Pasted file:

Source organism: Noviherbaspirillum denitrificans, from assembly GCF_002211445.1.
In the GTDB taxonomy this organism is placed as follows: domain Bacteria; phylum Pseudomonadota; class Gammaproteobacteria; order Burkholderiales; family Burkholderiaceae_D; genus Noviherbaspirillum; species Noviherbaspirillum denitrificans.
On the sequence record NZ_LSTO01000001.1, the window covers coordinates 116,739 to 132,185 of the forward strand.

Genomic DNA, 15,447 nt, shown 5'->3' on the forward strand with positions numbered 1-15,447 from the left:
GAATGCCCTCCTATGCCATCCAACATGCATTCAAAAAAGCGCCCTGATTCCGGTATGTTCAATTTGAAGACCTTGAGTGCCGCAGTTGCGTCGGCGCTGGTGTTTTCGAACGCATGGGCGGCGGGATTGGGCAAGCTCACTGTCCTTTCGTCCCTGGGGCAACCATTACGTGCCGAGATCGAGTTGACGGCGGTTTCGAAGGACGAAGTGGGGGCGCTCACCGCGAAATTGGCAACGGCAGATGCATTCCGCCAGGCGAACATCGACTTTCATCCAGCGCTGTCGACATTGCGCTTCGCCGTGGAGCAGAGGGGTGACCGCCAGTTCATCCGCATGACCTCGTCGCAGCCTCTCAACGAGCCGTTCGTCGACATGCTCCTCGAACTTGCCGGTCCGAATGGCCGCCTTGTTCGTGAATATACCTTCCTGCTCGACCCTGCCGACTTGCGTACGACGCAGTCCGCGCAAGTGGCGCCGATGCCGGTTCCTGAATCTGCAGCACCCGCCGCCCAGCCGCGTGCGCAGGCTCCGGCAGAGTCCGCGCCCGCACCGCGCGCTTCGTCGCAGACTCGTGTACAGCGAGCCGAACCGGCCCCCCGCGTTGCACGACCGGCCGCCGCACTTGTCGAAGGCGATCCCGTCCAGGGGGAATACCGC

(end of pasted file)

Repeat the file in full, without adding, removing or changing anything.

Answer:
Source organism: Noviherbaspirillum denitrificans, from assembly GCF_002211445.1.
In the GTDB taxonomy this organism is placed as follows: domain Bacteria; phylum Pseudomonadota; class Gammaproteobacteria; order Burkholderiales; family Burkholderiaceae_D; genus Noviherbaspirillum; species Noviherbaspirillum denitrificans.
On the sequence record NZ_LSTO01000001.1, the window covers coordinates 116,739 to 132,185 of the forward strand.

Genomic DNA, 15,447 nt, shown 5'->3' on the forward strand with positions numbered 1-15,447 from the left:
GAATGCCCTCCTATGCCATCCAACATGCATTCAAAAAAGCGCCCTGATTCCGGTATGTTCAATTTGAAGACCTTGAGTGCCGCAGTTGCGTCGGCGCTGGTGTTTTCGAACGCATGGGCGGCGGGATTGGGCAAGCTCACTGTCCTTTCGTCCCTGGGGCAACCATTACGTGCCGAGATCGAGTTGACGGCGGTTTCGAAGGACGAAGTGGGGGCGCTCACCGCGAAATTGGCAACGGCAGATGCATTCCGCCAGGCGAACATCGACTTTCATCCAGCGCTGTCGACATTGCGCTTCGCCGTGGAGCAGAGGGGTGACCGCCAGTTCATCCGCATGACCTCGTCGCAGCCTCTCAACGAGCCGTTCGTCGACATGCTCCTCGAACTTGCCGGTCCGAATGGCCGCCTTGTTCGTGAATATACCTTCCTGCTCGACCCTGCCGACTTGCGTACGACGCAGTCCGCGCAAGTGGCGCCGATGCCGGTTCCTGAATCTGCAGCACCCGCCGCCCAGCCGCGTGCGCAGGCTCCGGCAGAGTCCGCGCCCGCACCGCGCGCTTCGTCGCAGACTCGTGTACAGCGAGCCGAACCGGCCCCCCGCGTTGCACGACCGGCCGCCGCACTTGTCGAAGGCGATCCCGTCCAGGGGGAATACCGC